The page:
Introduction and hypothesis: The health-related quality of life (HRQoL) is significantly impaired among urinary incontinent women and the effectiveness of urinary incontinence (UI) treatment should be measured using an HRQoL instrument.
Methods: A prospective, observational study evaluating the HRQoL of 178 non-selected UI patients referred for routine treatment at the Helsinki University Central Hospital between the years 2004 and 2010. HRQoL was assessed using the generic 15D questionnaire on four occasions: before treatment, 6 and 18 months after treatment, and after a median follow-up of 5 years. The HRQoL of the patients was compared with that of an age-standardized Finnish female population.
Results: Compared with the general population, the baseline total HRQoL score of the patients was significantly impaired (p < 0.001). It was worse among the urge or mixed (UUI (±SUI)) incontinence patients than among the stress incontinence (SUI) patients (p = 0.035). During follow-up, HRQoL improved and the improvement was more substantial among the operatively than among the conservatively treated patients (p = 0.027). Statistically significant improvement was only seen in the SUI group (Δ + 0.021, 95 % CI 0.005-0.036), but clinically relevant improvement was also found in the operatively treated UUI (±SUI) group. The maximum benefit of treatment was reached between at 2 and 3 years.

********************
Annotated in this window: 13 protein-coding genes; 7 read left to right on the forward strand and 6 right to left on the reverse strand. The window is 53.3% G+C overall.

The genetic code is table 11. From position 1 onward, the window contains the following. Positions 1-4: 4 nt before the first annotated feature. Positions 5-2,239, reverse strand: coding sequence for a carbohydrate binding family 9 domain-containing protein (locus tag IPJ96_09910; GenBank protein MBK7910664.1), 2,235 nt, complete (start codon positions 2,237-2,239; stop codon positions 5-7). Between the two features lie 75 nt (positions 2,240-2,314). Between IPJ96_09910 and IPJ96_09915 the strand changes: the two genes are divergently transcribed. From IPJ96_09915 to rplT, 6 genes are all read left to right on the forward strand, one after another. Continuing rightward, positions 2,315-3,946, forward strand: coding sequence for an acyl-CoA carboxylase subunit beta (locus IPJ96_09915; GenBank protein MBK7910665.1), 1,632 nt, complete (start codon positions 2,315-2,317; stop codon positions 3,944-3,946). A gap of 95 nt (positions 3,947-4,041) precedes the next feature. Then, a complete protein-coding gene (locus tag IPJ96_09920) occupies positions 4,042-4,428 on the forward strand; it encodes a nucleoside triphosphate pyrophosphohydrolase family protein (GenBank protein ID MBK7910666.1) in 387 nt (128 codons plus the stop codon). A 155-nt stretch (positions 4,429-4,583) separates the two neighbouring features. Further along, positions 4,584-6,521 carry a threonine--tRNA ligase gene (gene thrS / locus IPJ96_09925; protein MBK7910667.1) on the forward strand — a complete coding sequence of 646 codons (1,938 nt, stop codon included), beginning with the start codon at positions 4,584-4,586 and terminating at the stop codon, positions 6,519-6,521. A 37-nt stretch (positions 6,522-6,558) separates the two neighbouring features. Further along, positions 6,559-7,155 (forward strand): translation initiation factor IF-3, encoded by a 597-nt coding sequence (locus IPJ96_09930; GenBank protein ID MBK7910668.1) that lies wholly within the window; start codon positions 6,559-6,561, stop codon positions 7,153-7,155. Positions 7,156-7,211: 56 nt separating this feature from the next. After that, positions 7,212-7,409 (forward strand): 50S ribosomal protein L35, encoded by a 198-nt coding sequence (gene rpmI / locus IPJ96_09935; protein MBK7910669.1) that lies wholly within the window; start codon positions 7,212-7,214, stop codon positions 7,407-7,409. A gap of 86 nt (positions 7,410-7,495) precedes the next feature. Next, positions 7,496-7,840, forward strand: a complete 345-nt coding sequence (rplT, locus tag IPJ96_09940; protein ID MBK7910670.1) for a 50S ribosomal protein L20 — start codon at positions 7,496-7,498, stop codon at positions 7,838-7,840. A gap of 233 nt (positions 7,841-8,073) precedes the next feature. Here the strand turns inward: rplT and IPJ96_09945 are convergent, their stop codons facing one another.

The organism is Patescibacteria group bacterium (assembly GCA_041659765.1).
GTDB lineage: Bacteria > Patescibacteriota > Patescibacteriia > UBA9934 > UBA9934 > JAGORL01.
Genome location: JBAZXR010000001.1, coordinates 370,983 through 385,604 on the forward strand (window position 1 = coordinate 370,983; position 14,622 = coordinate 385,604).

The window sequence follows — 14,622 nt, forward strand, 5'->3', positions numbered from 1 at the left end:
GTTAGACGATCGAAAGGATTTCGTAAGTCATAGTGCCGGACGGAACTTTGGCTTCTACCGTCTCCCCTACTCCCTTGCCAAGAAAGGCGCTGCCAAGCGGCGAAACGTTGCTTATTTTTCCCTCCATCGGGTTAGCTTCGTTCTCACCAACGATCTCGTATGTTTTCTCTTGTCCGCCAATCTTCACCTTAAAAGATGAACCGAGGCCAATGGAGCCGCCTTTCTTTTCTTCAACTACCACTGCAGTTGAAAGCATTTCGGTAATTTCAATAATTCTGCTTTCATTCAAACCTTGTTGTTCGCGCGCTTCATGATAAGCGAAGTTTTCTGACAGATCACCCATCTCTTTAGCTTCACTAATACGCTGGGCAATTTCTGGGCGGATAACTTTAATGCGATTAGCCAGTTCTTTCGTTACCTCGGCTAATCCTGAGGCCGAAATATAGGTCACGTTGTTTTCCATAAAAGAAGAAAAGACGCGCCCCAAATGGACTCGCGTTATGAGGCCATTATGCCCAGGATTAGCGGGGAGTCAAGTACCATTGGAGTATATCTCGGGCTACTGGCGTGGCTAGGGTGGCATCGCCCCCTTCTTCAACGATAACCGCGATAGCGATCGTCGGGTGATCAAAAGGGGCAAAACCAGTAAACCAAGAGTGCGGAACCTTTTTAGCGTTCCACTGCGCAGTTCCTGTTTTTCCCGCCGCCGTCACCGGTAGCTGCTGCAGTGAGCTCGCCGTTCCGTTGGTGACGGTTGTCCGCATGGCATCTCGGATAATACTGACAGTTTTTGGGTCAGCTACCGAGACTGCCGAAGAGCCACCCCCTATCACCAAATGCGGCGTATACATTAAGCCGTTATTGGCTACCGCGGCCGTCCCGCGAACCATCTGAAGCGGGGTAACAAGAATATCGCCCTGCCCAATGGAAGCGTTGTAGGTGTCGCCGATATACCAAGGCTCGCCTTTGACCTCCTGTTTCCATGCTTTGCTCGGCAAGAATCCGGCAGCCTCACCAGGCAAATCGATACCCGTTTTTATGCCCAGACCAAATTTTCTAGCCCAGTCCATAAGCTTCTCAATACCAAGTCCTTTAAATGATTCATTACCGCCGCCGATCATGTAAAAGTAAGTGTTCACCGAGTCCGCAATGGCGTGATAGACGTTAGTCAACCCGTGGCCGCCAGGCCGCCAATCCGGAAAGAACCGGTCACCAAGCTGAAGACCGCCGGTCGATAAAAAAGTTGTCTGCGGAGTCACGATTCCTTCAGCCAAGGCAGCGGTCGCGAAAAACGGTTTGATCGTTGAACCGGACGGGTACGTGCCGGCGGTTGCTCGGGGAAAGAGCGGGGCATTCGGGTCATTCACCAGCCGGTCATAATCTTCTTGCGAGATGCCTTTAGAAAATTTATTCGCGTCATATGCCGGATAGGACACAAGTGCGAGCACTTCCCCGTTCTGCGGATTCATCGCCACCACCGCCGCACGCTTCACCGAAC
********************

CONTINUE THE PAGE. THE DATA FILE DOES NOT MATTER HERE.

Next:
Conclusions: 15D is a sensitive tool for monitoring the change in HRQoL and could be implemented into clinical practice. Operative treatment of UI is effective when measured by improved HRQoL. Not only SUI patients, but also selected patients with an urgency component may benefit from surgery.